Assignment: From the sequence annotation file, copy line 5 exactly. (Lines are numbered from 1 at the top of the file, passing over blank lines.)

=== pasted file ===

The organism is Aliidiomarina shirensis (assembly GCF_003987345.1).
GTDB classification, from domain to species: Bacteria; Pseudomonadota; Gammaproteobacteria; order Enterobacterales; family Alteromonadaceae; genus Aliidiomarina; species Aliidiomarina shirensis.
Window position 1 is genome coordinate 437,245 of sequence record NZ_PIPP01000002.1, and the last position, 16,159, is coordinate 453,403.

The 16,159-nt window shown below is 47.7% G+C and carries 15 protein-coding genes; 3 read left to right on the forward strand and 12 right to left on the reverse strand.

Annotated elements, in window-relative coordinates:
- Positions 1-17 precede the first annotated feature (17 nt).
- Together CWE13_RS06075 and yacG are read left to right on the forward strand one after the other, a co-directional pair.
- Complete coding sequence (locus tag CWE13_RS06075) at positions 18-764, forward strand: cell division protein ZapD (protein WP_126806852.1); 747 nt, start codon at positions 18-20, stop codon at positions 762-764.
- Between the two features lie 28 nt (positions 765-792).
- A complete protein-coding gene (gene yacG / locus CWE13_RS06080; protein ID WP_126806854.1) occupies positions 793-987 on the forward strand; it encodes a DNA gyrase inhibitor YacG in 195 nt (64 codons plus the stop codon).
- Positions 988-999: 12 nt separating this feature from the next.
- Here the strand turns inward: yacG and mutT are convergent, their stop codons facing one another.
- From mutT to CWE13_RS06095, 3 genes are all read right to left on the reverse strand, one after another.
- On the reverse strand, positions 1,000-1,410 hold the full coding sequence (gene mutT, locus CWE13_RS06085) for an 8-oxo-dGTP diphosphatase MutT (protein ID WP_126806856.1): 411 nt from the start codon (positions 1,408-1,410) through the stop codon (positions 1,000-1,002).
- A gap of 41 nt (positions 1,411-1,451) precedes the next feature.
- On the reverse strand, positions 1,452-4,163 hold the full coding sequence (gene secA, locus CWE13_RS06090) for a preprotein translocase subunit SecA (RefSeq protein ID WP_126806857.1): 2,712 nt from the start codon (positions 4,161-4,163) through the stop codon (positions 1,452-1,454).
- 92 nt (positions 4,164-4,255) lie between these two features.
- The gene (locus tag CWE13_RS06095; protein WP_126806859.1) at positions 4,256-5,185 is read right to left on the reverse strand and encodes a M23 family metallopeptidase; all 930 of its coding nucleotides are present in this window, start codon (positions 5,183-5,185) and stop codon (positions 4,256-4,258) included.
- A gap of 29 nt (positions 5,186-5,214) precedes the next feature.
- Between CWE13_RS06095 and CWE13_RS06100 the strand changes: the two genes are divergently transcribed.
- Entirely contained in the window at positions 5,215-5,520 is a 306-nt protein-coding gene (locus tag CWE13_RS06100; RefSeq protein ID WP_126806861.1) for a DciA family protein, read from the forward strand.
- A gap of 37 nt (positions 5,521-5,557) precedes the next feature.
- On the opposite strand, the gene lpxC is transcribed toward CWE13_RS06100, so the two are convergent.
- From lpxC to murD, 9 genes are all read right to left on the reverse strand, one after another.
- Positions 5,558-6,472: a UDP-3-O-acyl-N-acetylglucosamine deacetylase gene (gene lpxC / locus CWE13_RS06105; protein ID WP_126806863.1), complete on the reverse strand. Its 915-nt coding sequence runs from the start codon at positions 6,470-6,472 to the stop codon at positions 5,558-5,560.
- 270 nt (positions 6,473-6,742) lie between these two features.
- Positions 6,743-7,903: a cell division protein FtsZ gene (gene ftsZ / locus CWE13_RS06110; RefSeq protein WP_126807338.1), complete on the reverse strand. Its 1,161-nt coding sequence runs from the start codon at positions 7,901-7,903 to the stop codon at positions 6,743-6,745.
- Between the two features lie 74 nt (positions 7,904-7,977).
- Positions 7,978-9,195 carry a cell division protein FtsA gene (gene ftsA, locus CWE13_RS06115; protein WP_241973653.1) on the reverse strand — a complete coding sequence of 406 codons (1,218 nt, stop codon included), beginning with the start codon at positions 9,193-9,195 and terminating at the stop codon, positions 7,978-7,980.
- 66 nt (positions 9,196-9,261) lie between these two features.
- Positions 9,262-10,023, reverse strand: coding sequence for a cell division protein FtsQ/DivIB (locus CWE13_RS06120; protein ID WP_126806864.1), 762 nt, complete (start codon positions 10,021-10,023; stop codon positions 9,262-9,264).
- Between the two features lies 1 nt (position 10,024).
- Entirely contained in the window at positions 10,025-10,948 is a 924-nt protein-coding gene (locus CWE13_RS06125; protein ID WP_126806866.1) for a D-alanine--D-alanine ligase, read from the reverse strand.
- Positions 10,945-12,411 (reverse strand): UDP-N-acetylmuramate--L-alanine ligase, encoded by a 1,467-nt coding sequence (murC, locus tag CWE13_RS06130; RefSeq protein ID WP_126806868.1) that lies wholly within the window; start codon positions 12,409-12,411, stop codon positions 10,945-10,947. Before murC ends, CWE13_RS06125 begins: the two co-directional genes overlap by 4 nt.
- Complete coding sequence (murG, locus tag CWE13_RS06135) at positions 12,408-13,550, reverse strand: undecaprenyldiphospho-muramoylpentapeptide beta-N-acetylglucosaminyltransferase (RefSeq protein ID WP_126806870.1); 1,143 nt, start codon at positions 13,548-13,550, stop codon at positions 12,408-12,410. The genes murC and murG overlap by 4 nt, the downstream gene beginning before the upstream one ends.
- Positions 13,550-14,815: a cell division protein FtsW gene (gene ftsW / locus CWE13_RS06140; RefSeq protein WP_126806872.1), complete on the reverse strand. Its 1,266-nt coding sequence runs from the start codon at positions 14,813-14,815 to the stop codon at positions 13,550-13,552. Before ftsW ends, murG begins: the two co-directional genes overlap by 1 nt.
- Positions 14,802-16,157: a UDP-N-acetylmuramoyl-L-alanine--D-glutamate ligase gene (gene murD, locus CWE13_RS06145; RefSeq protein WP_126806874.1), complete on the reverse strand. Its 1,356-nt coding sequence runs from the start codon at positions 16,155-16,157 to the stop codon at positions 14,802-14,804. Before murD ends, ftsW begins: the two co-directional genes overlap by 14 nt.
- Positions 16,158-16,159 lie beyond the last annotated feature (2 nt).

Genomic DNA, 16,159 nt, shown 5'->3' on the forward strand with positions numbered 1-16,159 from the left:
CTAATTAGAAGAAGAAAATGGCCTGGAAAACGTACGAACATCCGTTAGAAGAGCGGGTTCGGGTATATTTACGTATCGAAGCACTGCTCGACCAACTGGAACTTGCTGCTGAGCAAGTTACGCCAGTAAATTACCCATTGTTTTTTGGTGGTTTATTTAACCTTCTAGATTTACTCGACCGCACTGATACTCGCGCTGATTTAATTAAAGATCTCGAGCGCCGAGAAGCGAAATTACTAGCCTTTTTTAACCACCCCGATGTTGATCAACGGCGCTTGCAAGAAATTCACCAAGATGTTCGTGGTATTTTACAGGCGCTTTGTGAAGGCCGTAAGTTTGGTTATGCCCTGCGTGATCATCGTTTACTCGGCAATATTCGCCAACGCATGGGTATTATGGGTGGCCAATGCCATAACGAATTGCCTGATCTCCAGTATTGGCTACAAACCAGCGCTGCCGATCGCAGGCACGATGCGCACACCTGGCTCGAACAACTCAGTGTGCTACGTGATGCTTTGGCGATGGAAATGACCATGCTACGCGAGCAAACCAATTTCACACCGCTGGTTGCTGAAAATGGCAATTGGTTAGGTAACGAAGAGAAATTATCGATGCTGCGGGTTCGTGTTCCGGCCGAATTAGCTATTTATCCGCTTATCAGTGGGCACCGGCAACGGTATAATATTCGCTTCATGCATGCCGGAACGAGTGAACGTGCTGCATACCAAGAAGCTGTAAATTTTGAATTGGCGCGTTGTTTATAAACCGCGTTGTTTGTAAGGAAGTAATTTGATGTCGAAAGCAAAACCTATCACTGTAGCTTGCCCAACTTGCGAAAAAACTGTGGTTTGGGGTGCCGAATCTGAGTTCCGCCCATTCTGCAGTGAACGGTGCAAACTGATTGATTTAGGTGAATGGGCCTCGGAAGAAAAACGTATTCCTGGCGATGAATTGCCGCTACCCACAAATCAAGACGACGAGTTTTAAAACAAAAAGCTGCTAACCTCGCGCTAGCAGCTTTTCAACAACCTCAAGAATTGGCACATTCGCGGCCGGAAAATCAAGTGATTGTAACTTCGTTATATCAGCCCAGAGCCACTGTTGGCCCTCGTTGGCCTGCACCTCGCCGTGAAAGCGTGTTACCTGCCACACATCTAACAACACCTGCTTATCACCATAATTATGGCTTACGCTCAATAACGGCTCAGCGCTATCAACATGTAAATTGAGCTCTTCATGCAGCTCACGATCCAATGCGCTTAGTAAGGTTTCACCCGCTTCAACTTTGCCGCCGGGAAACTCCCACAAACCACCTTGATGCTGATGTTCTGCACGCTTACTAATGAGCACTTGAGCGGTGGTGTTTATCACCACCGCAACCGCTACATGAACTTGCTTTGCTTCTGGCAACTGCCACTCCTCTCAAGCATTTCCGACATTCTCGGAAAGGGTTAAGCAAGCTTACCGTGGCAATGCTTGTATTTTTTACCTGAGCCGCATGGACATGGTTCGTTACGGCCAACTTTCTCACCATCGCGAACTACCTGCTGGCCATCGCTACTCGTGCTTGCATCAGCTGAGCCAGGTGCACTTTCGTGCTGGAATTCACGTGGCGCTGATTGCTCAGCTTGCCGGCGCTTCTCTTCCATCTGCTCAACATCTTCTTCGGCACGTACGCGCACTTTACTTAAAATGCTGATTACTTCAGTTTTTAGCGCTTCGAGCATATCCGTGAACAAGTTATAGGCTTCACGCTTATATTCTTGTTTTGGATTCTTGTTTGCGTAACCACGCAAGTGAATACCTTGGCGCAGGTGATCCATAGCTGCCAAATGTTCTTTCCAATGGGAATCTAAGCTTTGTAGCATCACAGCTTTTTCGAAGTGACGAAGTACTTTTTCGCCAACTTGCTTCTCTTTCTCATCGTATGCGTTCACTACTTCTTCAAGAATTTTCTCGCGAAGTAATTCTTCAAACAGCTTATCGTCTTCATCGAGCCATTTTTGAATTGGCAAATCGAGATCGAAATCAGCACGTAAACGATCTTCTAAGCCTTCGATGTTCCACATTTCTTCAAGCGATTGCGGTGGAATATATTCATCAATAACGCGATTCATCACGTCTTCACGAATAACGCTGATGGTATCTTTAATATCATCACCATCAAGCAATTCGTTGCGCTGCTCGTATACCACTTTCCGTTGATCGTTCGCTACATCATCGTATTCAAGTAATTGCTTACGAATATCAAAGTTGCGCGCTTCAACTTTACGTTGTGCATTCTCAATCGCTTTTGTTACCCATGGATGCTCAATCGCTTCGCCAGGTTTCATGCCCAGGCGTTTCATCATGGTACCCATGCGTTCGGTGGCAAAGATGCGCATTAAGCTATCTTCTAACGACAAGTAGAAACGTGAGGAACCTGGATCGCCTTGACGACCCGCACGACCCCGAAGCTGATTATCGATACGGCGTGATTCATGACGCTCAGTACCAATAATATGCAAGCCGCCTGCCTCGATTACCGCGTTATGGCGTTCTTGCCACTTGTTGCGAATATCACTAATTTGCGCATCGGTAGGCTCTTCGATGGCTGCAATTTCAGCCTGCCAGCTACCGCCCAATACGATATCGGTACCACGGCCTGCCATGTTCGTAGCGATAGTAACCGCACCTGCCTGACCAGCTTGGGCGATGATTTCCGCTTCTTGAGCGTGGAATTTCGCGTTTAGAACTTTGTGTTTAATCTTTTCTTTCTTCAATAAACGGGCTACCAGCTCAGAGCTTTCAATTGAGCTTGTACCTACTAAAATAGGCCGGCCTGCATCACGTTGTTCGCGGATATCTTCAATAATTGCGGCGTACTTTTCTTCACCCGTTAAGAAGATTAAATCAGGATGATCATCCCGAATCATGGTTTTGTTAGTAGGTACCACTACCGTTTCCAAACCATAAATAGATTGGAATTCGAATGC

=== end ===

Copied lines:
Annotated elements, in window-relative coordinates: